Soliciting sex for money is illegal. In the U.S., it is illegal to solicit sex for money and illegal to offer sex for money. In Canada it is only illegal to solicit sex for money. So any email or verbal communication with an escort should not mention any sex act. It is of course okay to mention money, since you are buying a block of time.

    You are not guaranteed that any sex will occur during the time you purchase. If the escort you see has reviews, and those reviews reveal what sex acts she typically chooses to perform during the hour, you have a good idea as to what might happen. If you want to be extra safe, don't mention her reviews in the email or text you send to her.

    For there to be an arrest regarding an email or phone call, you would need to be communicating with a police officer. So don't communicate via email with someone off of backpage or annonce123 with no reviews, if you want to be certain that you are not communicating with the police.

    Even when you are communicating with a known, reviewed escort, just don't mention sex acts. But for there to be an arrest if you do mention sex acts, the police would have to seize her (or her agency's) emails or phone, connect you to that email address, and prove you sent the email. Same with telephone conversations, which would have to be recorded. There have been no arrests for this, because only in a world of complete paranoia, could that ever happen.

  10. #10
    Following the passage of C-36 in 2014, Section 286 of the criminal code was amended to include the following clause:

    Everyone who, in any place, obtains for consideration, or communicates with anyone for the purpose of obtaining for consideration, the sexual services of a person is guilty of... an indictable offence and liable to imprisonment for a term of not more than five years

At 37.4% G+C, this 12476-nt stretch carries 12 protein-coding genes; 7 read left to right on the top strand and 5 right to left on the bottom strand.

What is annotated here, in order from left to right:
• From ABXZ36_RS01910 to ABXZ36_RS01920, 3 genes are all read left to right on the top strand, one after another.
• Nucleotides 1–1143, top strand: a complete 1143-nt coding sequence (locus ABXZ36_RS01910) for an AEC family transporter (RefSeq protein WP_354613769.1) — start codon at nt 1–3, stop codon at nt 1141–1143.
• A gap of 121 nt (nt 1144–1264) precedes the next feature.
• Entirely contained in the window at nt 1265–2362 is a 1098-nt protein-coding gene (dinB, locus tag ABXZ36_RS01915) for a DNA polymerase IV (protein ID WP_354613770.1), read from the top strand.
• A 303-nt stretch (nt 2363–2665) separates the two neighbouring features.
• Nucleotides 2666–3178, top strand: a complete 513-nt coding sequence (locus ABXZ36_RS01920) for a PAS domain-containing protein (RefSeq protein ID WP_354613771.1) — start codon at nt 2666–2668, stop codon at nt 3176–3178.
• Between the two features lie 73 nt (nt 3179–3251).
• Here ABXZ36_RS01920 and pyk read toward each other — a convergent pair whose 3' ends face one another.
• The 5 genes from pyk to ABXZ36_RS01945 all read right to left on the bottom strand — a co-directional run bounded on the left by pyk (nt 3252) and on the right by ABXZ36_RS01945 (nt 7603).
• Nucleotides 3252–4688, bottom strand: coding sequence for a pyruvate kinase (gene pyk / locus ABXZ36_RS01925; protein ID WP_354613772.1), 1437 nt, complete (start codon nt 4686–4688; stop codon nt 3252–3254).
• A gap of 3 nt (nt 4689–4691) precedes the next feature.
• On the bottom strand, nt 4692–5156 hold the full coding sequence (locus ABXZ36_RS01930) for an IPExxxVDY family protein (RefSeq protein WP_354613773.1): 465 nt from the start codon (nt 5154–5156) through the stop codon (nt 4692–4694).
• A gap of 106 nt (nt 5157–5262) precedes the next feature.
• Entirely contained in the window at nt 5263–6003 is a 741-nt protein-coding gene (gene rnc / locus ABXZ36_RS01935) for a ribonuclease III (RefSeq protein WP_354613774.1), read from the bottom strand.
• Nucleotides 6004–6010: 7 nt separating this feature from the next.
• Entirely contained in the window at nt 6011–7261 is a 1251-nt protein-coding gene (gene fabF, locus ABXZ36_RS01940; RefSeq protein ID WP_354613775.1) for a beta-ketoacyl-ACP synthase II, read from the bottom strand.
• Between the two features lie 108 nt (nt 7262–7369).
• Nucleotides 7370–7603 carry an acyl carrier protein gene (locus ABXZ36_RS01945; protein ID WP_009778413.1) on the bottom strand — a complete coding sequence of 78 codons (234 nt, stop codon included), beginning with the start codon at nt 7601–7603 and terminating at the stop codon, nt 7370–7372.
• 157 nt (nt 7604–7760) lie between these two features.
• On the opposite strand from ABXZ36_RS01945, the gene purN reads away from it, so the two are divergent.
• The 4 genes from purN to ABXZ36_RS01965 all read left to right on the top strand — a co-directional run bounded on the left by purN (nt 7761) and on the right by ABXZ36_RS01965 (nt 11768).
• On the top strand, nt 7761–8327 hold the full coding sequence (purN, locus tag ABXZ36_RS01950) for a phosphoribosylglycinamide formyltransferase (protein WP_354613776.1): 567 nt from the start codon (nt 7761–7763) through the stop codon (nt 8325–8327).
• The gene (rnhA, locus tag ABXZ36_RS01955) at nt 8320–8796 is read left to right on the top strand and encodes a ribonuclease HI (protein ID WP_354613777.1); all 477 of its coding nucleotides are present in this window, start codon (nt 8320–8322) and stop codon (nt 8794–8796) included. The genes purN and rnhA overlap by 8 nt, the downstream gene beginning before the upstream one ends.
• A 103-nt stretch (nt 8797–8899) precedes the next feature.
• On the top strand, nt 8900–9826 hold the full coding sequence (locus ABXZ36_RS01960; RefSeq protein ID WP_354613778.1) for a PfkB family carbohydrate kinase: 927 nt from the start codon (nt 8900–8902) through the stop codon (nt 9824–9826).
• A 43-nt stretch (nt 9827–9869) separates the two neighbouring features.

http://laws-lois.justice.gc.ca/eng/a.../FullText.html

    So yes, it is technically illegal simply to communicate with someone for the the purposes of obtaining sexual services.

    But on the other hand it is fairly clear that neither the police nor the Crown in Montreal have deemed this a crime worth prosecuting.

  11. #11
    Since these questions have been raised, I'm going to follow up with a couple questions--because I don't understand the reach of "sexual services." Of course the obvious stuff is obvious ("do you do anal?") and of course LE in Montreal has better things to do than subpoena email records that might hint at such questions. But out of curiosity, what does "soliciting sexual services" mean? Would fantasy play (two adults, fully dressed, with no physical contact involved) be sexual services? Could I ask an SP, when I'm booking her time and nothing else, whether she would act like my 18-year old neighbor? (Or--since it's all an act, someone younger or less appropriate.) Or what about toys; is it legal to ask whether an SP would bring toys if there is no discussion about their use? Or light bdsm: is spanking considered a "sexual service"? I assume that there's a definition somewhere ...

    And while I'm at it, does it depend on what the definition of "is" is?

  12. #12
    Gorgeous ladies Fanatic
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    Quote Originally Posted by The Snark View Post
    Following the passage of C-36 in 2014, Section 286 of the criminal code was amended to include the following clause:
    New law same ONUS OF PROOF


    IT's not what they know that counts ,its what they can prove !




    Cheers



    Booker

  13. #13
    Quote Originally Posted by talkinghead View Post
    Since these questions have been raised, I'm going to follow up with a couple questions--because I don't understand the reach of "sexual services." Of course the obvious stuff is obvious ("do you do anal?") and of course LE in Montreal has better things to do than subpoena email records that might hint at such questions. But out of curiosity, what does "soliciting sexual services" mean? Would fantasy play (two adults, fully dressed, with no physical contact involved) be sexual services? Could I ask an SP, when I'm booking her time and nothing else, whether she would act like my 18-year old neighbor? (Or--since it's all an act, someone younger or less appropriate.) Or what about toys; is it legal to ask whether an SP would bring toys if there is no discussion about their use? Or light bdsm: is spanking considered a "sexual service"? I assume that there's a definition somewhere ...